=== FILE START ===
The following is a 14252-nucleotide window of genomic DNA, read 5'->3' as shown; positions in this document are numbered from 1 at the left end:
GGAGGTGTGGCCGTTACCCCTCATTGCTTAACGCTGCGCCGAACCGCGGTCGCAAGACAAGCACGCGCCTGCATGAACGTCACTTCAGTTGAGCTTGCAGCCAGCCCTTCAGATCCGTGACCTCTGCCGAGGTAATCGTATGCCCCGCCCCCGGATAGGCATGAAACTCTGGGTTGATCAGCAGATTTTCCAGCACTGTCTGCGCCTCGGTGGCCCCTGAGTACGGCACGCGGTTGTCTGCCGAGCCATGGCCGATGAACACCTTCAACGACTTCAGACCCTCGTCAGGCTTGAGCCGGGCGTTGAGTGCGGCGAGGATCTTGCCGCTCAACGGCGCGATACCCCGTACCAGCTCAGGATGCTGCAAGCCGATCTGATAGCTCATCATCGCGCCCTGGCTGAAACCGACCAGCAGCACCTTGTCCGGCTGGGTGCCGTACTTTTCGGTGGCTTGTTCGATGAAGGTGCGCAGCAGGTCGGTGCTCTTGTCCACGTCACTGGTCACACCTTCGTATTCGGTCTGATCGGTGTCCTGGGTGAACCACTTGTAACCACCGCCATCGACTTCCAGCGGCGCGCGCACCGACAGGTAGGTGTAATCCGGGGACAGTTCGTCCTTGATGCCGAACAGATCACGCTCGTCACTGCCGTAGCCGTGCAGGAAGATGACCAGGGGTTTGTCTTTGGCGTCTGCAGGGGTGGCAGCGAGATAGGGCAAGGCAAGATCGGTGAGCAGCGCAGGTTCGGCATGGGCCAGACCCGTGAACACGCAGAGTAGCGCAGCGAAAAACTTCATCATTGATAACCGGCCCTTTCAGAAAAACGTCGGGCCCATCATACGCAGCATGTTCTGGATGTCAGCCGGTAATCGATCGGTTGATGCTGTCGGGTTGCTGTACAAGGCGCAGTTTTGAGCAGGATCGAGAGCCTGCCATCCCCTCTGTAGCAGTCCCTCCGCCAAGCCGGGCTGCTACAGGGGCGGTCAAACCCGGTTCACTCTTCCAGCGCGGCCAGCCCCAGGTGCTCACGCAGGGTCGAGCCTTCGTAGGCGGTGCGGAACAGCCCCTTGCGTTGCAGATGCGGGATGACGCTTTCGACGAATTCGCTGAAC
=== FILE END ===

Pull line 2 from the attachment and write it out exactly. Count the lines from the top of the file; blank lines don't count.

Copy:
GGAGGTGTGGCCGTTACCCCTCATTGCTTAACGCTGCGCCGAACCGCGGTCGCAAGACAAGCACGCGCCTGCATGAACGTCACTTCAGTTGAGCTTGCAGCCAGCCCTTCAGATCCGTGACCTCTGCCGAGGTAATCGTATGCCCCGCCCCCGGATAGGCATGAAACTCTGGGTTGATCAGCAGATTTTCCAGCACTGTCTGCGCCTCGGTGGCCCCTGAGTACGGCACGCGGTTGTCTGCCGAGCCATGGCCGATGAACACCTTCAACGACTTCAGACCCTCGTCAGGCTTGAGCCGGGCGTTGAGTGCGGCGAGGATCTTGCCGCTCAACGGCGCGATACCCCGTACCAGCTCAGGATGCTGCAAGCCGATCTGATAGCTCATCATCGCGCCCTGGCTGAAACCGACCAGCAGCACCTTGTCCGGCTGGGTGCCGTACTTTTCGGTGGCTTGTTCGATGAAGGTGCGCAGCAGGTCGGTGCTCTTGTCCACGTCACTGGTCACACCTTCGTATTCGGTCTGATCGGTGTCCTGGGTGAACCACTTGTAACCACCGCCATCGACTTCCAGCGGCGCGCGCACCGACAGGTAGGTGTAATCCGGGGACAGTTCGTCCTTGATGCCGAACAGATCACGCTCGTCACTGCCGTAGCCGTGCAGGAAGATGACCAGGGGTTTGTCTTTGGCGTCTGCAGGGGTGGCAGCGAGATAGGGCAAGGCAAGATCGGTGAGCAGCGCAGGTTCGGCATGGGCCAGACCCGTGAACACGCAGAGTAGCGCAGCGAAAAACTTCATCATTGATAACCGGCCCTTTCAGAAAAACGTCGGGCCCATCATACGCAGCATGTTCTGGATGTCAGCCGGTAATCGATCGGTTGATGCTGTCGGGTTGCTGTACAAGGCGCAGTTTTGAGCAGGATCGAGAGCCTGCCATCCCCTCTGTAGCAGTCCCTCCGCCAAGCCGGGCTGCTACAGGGGCGGTCAAACCCGGTTCACTCTTCCAGCGCGGCCAGCCCCAGGTGCTCACGCAGGGTCGAGCCTTCGTAGGCGGTGCGGAACAGCCCCTTGCGTTGCAGATGCGGGATGACGCTTTCGACGAATTCGCTGAAC